Peer code reviews with Subversion

13Aplikacja.info believes in continuous integration and frequent reases, so uses so-called stable trunk policy. That means: at any time any developer can make installation from trunk to production systems. How stable trunk can be achieved?

  • any commit done to trunk is protected by set of automated tests that should run 100% clean (more critical project will use framework for a continuous build process like Cruise Control or PQM).
  • "risky" tasks are done using peer code review process based on version control software

What to review?

We believe the most efficient method of reviewing code is to look at changesets (unified diffs). Then reviewer can see exact changes done by another developer to meet task criteria and codebase to review is minimized to really important parts of code (changes with some lines of context). That's why we believe forming proper changesets is very important requirement.

Commit methods

There are mainly three methods of inserting new commits into trunk (specified in our implementation by special "target" field in bug tracker):

  • Direct commit (target=master) without code review: used mainly for simplest functionality without much risk involved. Minimal administration burden, minimal merge conflict.
  • Patch Based Review (target=patch) using PMS functionality for one-way code review: in this scenario only one developer is supposed to modify patch, another one is only reviewing. At least two developers are involved, merge conflict minimized by basing on trunk (patch is always re-based on trunk during development).
  • Shared branch (target=branch) using VCS: Development is branched on separate branch and reviewved on this branch. Many developers can commit on this branch/review before merge. There is higher merge conflict risk for long development on branch.

A convention used by us: patch / branch name should contain noun from task summary and task id separated by a dash:

noun-task_id

for example: invoice-2351. This way we can easily find topic branches and precisely point to taks specification (by a task id).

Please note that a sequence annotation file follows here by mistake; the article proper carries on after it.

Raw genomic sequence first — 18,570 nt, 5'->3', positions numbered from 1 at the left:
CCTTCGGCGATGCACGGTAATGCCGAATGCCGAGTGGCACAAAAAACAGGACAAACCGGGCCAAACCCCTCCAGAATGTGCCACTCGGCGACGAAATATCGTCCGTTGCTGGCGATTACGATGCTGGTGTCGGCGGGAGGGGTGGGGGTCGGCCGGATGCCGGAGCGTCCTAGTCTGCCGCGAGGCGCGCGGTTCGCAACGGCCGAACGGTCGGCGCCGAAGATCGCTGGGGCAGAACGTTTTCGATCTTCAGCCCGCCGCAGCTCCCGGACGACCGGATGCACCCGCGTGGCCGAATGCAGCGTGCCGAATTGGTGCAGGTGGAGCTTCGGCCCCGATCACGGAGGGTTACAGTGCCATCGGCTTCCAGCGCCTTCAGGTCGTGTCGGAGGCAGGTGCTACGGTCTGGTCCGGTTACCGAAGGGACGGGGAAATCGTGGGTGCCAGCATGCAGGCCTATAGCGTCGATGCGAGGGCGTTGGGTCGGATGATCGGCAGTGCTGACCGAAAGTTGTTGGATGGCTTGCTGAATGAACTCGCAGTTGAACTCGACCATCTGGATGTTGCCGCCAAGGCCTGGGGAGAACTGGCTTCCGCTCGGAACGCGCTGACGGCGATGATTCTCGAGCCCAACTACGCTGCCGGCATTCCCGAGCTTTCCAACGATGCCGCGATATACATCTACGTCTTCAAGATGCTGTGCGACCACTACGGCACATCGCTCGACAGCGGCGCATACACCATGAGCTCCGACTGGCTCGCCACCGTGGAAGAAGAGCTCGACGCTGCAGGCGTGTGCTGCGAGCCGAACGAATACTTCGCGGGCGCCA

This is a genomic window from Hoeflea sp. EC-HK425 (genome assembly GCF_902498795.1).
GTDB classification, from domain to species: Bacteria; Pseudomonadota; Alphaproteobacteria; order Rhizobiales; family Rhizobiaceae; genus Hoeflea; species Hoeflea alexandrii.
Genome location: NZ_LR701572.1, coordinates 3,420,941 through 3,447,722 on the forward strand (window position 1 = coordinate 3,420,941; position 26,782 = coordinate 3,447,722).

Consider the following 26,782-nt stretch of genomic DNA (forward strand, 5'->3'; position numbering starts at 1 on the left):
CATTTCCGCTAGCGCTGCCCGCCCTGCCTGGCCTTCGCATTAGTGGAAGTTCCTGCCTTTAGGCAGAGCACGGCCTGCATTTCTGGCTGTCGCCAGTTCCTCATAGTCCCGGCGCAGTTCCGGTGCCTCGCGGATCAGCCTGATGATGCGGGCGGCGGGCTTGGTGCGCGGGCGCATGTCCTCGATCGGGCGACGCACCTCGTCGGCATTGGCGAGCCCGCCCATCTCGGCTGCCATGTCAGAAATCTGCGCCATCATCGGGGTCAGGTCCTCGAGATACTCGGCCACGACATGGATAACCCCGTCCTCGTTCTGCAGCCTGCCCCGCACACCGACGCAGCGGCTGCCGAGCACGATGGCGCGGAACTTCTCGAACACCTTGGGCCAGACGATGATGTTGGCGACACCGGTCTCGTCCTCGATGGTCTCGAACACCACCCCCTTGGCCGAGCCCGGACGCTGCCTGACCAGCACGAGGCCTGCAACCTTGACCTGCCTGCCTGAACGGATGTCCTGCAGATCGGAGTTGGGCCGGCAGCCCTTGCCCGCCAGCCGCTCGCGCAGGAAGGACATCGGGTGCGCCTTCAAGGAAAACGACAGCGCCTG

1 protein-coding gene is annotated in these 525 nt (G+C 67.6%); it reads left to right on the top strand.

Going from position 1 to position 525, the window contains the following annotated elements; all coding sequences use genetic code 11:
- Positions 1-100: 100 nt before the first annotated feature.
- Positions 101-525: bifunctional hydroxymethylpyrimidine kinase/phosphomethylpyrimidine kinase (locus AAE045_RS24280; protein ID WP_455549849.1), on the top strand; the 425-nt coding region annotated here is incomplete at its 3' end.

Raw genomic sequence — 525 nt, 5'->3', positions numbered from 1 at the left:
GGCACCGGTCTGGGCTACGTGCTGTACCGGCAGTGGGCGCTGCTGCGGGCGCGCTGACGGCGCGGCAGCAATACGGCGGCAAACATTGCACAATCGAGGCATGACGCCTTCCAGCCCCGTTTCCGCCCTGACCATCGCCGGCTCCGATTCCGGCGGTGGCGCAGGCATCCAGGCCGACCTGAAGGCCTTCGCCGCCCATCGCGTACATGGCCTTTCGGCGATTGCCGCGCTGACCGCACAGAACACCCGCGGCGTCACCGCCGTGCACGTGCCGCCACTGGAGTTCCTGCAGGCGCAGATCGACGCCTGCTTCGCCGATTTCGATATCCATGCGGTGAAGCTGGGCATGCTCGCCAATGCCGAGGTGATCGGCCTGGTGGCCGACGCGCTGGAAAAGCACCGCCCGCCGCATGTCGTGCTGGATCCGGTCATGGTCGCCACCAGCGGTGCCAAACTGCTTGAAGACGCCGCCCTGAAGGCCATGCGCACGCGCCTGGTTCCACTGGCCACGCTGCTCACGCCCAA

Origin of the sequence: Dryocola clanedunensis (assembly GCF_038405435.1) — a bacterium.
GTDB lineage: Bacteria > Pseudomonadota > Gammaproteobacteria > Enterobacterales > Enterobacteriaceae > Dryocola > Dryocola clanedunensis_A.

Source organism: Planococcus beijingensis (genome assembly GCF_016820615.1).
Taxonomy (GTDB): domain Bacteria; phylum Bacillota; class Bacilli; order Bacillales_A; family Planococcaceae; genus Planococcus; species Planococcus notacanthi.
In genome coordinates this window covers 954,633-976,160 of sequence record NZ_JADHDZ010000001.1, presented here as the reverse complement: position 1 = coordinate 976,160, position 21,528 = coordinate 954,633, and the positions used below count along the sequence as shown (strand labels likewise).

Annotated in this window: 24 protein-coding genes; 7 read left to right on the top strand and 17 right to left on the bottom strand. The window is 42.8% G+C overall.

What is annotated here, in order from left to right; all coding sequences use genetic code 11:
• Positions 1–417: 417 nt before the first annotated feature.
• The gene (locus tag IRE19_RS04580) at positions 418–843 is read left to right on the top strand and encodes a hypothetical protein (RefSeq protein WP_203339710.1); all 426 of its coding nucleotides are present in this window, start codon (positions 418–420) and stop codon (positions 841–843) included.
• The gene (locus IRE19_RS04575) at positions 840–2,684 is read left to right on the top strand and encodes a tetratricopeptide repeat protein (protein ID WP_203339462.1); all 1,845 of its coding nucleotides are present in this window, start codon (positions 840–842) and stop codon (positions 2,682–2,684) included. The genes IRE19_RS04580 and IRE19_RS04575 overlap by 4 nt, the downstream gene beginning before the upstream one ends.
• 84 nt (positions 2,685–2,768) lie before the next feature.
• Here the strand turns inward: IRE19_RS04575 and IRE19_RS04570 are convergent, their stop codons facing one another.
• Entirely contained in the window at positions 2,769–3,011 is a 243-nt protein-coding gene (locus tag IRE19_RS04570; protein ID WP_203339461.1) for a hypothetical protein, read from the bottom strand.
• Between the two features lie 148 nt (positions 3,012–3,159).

Peer Code Review

Where's peer code review here? Three modes of commit, three review configurations follows:

  • Direct commit: changeset is reviewed after commit on trunk (as I said lower risk encourages us to be flexible)
  • Patch-based (read-only) changeset view: patch is sent to another team member for review by email or shared patches repository
  • Classical "topic branch": read/write review: team member switches to topic branch and checks latest commits, he may also place comments in source code

Old, Good TODOs

What is a result of code review? The most efficient way to track problems found is to insert comments inside source code (in comments, near problematic code location). We prepared a convention of well-known TODO tags in source code: TODO:nick description. "nick" is abbreviation of comment recipient, description should be short and valuable. Here's the example:

/*
TODO:DCI VAT report summary should show taxes grouped by rates,
not the case now
*/

Recipient then scans all source code for such TODOs and fix problems found (thus removes TODO in the same commit). This way:

  • we can connect problem report with problem fix in one changeset
  • we can track who entered comment and who fixed it (from SVN history)

Summary

Code inspections were found to be very effective method of raising quality of software (the IBM story). I believe informal implementation called peer review plays very well with other agile tools we are using for developing better software.

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2 Responses to Peer code reviews with Subversion

  1. Jesse Gibbs says:

    Good article, and good recommendations.

    Peer code revew tools such as Atlassian Crucible, Smart Bear Code Collaborator, ReviewBoard, etc. facilitate the exact process you mentioned above, and they keep you from having to 'pollute' your code base with a lot of comments. Crucible supports threading of comments (similar to a forum discussion) and integrates nicely with FishEye for performin diffs and other visualisations. Plus you can create and manage defects as JIRA bugs with only a few clicks, to ensure bugs found during code review are actually fixed.

  2. Gregg Sporar says:

    Agreed: Peer review plays very well with other agile tools. More thoughts on that topic here: http://blog.smartbear.com/the_smartbear_blog/2009/11/peer-code-review-an-agile-process.html

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